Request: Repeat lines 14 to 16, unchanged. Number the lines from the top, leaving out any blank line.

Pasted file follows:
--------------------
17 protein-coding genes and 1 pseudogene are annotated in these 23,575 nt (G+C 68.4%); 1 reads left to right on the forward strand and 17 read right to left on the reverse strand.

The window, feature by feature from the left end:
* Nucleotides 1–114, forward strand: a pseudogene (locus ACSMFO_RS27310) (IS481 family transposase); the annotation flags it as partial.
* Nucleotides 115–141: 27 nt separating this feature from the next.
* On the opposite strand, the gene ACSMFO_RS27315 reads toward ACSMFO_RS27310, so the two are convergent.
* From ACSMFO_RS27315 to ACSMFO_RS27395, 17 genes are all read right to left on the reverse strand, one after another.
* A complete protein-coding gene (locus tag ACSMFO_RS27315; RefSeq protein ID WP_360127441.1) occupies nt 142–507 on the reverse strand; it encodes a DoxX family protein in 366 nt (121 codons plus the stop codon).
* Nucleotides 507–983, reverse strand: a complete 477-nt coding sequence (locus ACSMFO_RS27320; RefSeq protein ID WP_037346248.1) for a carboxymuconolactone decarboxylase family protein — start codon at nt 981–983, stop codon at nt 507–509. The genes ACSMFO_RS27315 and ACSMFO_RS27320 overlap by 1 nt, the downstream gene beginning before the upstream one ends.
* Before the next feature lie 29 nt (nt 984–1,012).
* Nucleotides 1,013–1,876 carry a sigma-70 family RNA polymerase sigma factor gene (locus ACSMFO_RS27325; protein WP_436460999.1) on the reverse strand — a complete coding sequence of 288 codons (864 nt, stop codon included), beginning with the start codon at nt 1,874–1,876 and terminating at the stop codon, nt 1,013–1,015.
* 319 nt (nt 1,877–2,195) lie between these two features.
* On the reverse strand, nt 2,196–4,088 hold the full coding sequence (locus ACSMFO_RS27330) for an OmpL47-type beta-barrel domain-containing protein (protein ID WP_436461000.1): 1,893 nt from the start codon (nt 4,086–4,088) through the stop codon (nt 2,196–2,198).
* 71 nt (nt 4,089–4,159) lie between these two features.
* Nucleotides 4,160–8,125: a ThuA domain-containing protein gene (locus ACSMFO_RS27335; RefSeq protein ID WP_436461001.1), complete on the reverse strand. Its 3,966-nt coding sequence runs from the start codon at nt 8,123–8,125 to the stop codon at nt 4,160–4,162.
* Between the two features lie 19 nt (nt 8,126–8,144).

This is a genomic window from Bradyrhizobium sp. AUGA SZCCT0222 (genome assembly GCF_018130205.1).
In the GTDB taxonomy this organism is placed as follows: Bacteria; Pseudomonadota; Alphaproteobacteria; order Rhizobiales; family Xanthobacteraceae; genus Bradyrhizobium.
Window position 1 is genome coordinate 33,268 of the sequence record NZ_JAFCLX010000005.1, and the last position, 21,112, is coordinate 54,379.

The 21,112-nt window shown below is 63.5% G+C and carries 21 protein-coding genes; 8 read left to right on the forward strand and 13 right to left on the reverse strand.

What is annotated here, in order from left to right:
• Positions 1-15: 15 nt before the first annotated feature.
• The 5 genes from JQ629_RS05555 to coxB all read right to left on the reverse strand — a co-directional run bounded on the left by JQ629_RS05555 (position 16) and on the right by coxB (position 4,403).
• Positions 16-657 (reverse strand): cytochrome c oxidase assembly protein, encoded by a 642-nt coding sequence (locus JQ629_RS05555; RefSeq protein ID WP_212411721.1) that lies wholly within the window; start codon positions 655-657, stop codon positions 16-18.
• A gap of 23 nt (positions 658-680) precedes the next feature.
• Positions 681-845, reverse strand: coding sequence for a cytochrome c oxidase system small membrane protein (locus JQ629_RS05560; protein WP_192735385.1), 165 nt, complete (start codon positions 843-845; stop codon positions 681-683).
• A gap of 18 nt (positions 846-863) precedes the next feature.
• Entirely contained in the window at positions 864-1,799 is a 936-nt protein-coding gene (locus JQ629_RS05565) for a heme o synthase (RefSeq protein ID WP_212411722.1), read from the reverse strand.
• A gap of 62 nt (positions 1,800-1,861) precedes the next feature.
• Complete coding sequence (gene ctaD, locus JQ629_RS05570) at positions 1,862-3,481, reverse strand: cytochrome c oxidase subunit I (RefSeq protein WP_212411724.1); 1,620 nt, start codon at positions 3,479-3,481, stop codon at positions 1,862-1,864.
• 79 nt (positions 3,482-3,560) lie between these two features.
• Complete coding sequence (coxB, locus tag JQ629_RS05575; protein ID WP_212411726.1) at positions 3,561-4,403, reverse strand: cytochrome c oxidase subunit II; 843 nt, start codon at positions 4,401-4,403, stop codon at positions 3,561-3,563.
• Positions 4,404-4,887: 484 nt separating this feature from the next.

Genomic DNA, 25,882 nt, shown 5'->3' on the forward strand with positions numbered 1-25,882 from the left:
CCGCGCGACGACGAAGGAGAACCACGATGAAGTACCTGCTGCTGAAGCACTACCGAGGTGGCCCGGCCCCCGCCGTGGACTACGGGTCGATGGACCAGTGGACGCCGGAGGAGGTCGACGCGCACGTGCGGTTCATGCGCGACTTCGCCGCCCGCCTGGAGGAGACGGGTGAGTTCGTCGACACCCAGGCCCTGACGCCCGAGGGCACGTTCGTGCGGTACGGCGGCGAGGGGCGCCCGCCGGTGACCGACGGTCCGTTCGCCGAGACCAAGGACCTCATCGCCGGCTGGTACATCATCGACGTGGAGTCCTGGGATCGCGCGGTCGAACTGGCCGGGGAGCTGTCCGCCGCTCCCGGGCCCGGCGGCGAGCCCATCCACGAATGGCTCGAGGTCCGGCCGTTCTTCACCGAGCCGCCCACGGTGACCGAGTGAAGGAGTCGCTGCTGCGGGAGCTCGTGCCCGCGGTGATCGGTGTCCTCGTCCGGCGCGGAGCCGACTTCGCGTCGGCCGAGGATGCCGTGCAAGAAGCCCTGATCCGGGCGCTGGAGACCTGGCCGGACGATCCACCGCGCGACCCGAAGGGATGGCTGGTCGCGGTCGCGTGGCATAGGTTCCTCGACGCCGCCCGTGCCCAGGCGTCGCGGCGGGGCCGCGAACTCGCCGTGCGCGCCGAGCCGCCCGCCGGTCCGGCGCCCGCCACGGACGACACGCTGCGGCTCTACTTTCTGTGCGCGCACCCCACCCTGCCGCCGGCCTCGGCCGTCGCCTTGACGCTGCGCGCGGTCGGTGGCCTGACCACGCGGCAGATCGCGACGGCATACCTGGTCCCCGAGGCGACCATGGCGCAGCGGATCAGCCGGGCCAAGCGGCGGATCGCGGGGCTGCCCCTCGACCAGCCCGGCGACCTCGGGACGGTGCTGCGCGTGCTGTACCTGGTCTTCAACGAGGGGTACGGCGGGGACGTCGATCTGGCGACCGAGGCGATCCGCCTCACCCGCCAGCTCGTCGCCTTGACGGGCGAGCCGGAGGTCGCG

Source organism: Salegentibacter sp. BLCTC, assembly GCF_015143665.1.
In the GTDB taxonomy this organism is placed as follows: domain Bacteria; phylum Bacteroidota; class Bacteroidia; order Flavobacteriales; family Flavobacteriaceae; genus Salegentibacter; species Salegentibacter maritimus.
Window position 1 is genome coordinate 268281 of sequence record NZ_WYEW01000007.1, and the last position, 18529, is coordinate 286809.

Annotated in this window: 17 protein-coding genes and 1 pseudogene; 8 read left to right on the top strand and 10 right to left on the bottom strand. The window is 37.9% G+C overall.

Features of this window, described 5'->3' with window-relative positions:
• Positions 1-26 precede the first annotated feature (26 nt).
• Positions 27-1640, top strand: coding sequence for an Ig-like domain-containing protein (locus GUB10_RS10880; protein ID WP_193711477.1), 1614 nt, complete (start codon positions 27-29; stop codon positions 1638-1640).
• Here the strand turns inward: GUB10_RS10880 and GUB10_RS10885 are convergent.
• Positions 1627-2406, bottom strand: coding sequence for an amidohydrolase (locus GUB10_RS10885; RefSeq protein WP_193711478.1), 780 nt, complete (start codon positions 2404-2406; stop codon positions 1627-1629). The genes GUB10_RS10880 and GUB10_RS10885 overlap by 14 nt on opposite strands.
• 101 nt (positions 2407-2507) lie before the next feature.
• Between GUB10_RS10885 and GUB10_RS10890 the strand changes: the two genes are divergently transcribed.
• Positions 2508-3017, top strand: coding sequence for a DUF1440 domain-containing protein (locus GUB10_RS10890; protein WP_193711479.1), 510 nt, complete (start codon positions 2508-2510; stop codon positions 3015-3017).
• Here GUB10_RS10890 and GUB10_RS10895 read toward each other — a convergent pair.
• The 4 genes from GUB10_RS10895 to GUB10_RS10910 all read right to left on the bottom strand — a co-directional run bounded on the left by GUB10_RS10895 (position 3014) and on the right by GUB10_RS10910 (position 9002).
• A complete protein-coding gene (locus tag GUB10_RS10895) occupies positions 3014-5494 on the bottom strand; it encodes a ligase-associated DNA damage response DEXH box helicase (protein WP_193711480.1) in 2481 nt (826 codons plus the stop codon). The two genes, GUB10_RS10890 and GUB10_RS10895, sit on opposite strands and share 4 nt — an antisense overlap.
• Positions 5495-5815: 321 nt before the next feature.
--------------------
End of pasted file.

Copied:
* Nucleotides 4,160–8,125: a ThuA domain-containing protein gene (locus ACSMFO_RS27335; RefSeq protein ID WP_436461001.1), complete on the reverse strand. Its 3,966-nt coding sequence runs from the start codon at nt 8,123–8,125 to the stop codon at nt 4,160–4,162.
* Between the two features lie 19 nt (nt 8,126–8,144).

This is a genomic window from Bradyrhizobium sp. AUGA SZCCT0222 (genome assembly GCF_018130205.1).